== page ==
Back in August, Matt and I closed on our first home and spent that entire month updating it to make it our own. After living in the space and taking a little break for a few months, we finished our guest bathroom refresh in December with a new mirror, faucet, and lighting.
A few weeks ago, we moved into the kitchen to update the sink and faucet, which were the last items on our initial list.
Here’s where it all began…
This is a photo of the kitchen during our inspection, about a month before we closed on the house. All of the cabinetry was golden oak, the ceilings were a very heavy popcorn, and the light fixtures were very dated.
We knew that we wanted to make the kitchen more our style, but also didn’t want to break the bank or go into a major renovation.
In the month before we closed on our house, we came up with a plan of attack for updating each room, what it would cost, and the timeline we wanted to accomplish it in. This allowed us to know the costs upfront, plan for what we wanted to buy right away, and what could wait.
And it helped us accomplish so many of our tasks in the month overlap we had with our apartment, so we didn’t have to live in a mess.
During the first update over the summer, we scraped the popcorn ceilings and added knockdown, painted the cabinetry, replaced the hardware, and updated the lighting in the kitchen. The plan was always to update the sink and faucet, we just saved it for a few months down the road, since they were a higher cost.
After living with the super shallow sink and dated faucet for four months, we were ready to bring our kitchen to a new level!
Let’s rewind to the beginning of the project where we’re walking you through each step in the refresh. First up…
Painting the cabinetry was a big game-changer! Even though it was time-consuming, the cost was fairly low, and it made such a difference in the space.
We painted all the cabinets with this primer twice, with light sanding in between. For the kitchen paint, we used the color North Woods by Behr. It was a Urethane Alkyd Semi-Gloss Enamel Interior/Exterior paint, which works well for wood surfaces, including trim, doors, and cabinetry.
The photo below shows our kitchen cabinets and our bathroom vanity cabinets on our living room floor, where we painted them all.
The previous hardware was gold, silver, and white, so we updated the hardware to these matte black cabinet pulls. Since the previous pulls were 3″ center-to-center, and so were the new ones, we only had to fill in a couple of drawers with wood putty and then re-drill them.
Updating the hardware, especially if you stick with the previous holes, is a simple and easy thing to DIY that makes a big difference.
We had a light over our kitchen sink and a big fluorescent light over the island that both had to go. With our lighting, we didn’t want to spend a ton but still wanted them to look nice.
We went with this black and gold farmhouse semi-flush mount light over the kitchen sink, which was only $30! Since we weren’t sure what would be underneath the large fluorescent light, we were pleasantly surprised when it was a normal socket, and we could install this semi-flush mount sputnik light over the island.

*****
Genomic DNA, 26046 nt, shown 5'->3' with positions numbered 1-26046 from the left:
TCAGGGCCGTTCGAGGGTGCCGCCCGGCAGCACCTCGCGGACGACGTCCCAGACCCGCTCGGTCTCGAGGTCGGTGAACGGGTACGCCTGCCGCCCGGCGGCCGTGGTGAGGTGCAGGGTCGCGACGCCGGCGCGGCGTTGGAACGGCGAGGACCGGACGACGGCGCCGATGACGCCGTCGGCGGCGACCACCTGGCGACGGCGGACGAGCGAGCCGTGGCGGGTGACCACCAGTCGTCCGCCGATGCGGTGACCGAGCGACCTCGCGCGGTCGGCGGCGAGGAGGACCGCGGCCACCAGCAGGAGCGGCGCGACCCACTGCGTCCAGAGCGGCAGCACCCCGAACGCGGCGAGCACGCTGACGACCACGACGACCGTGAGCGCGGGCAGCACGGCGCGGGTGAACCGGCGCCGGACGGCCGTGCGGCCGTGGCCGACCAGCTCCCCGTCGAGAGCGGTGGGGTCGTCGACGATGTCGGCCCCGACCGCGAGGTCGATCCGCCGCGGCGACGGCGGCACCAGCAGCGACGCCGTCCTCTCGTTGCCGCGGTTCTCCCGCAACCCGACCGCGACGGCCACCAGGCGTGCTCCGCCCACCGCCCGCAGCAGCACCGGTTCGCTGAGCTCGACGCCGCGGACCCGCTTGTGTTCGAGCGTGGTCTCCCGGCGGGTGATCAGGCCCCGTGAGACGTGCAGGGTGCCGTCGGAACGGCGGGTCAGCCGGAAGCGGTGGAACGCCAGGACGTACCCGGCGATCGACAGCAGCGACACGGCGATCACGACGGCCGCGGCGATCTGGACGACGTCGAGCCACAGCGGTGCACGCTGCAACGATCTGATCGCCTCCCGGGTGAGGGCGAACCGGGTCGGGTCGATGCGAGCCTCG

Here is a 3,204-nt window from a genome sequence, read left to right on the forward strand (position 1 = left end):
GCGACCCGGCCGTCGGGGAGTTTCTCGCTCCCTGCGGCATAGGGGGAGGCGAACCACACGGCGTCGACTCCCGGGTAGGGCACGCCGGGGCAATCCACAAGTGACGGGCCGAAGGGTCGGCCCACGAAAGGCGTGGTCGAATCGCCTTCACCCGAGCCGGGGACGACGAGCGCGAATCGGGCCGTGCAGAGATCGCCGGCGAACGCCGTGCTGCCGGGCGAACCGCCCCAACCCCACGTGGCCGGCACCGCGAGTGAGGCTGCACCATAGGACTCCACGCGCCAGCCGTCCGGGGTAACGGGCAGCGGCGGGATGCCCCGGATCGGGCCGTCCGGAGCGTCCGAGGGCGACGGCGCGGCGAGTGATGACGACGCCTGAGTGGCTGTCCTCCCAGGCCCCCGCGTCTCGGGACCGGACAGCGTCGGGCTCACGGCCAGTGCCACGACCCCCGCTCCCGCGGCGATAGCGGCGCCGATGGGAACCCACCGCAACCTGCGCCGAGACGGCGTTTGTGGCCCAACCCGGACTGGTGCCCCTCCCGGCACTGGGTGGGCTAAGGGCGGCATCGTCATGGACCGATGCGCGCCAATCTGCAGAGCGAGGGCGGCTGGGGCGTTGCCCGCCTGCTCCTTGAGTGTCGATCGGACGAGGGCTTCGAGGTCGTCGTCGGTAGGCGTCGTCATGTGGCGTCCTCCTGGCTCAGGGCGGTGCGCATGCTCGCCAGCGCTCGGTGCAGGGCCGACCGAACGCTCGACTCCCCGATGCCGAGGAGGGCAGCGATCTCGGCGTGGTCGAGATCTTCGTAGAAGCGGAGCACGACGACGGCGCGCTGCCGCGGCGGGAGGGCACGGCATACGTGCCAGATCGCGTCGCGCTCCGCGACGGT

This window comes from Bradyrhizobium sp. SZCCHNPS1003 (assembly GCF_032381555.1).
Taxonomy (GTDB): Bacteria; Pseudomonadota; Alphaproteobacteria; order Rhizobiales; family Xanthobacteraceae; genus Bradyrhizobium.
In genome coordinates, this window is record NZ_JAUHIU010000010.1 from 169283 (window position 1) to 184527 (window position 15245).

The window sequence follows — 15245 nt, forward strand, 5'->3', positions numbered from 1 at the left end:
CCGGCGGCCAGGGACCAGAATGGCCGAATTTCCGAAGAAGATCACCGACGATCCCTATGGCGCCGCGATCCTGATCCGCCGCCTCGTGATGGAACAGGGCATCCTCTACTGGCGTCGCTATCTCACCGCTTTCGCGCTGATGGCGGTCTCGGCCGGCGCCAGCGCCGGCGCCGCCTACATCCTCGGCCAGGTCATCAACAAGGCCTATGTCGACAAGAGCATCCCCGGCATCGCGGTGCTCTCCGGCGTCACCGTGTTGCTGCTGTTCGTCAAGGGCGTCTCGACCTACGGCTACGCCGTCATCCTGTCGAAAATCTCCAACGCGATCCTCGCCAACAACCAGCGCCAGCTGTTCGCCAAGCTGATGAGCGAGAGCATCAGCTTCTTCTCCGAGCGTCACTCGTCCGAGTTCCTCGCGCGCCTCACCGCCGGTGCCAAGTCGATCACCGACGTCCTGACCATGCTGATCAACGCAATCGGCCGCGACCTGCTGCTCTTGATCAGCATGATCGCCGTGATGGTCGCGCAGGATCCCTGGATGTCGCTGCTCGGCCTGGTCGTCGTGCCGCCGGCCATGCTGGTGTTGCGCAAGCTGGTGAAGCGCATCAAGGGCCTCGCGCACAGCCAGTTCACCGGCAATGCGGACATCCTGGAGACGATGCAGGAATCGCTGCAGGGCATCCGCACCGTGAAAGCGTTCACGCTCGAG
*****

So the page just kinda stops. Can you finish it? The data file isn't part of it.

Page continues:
New Sink + Faucet
Our sink was very shallow, which made it hard to wash dishes, so we were pumped to install a new sink that was much deeper! We started by removing the faucet.
First, we turned off the water and loosened up the hoses, loosened and took off the water lines, and then removed the faucet by loosening up the bottom of it.
After removing the faucet, Matt used a putty knife to separate the sink from the countertop to remove the adhesive and lift it out.
Because we weren’t changing out the countertops, we needed a sink that would be the same size as our previous one that we could drop in. This Elkay quartz composite sink is durable, scratch and stain-resistant, and almost twice as deep.
The faucet holes were already laid out for us, so we just had to punch through the middle one for the faucet and remove the stickers on the ones we didn’t need.
We LOVE our Delta Trinsic Kitchen Faucet with Touch2O Technology. It’s in a matte black finish, which matches the rest of the lighting and pulls in the kitchen.
The touch capability is soooo nice, especially when you are cooking and your hands are a mess. There is a light on the bottom of the faucet that shows the temperature of the water, changing from blue, to purple, to red.
Ahh!! What a difference this refresh made! Since the layout of our kitchen already worked well for us, we were able to save a lot of costs by not having to get new cabinets or countertops.
We also kept our appliances and will save up for updating those in the future. It was such a good reminder that you don’t always have to do a full remodel to make your space look completely different.
For under $1,500, we transformed this kitchen from a dated 90s look to a space that makes us happy, and we love to host in.
Here’s the breakdown of costs for our kitchen refresh:
- Primer: $15
- Paint: $60
- Paint Supplies: $50
- Tape: $15
- Faucet: $500
- Sink and Flanges: $380
- Island Light: $100
- Sink Light: $30
- Cabinet Pulls: $40
The items above come out to around $1,200, but since we used some tools we already had and bought other material that was used throughout the entire home, $1,500 is a good estimate for the total cost!
Although the sink and faucet made up a majority of that cost, we think they’re totally worth it to invest in since you’ll be using them daily, and they make such a difference in the functionality of your kitchen.
Before & After
We love our kitchen now and have been having so much fun hosting friends and family in our updated space!
Here are some more before & after of our kitchen refresh…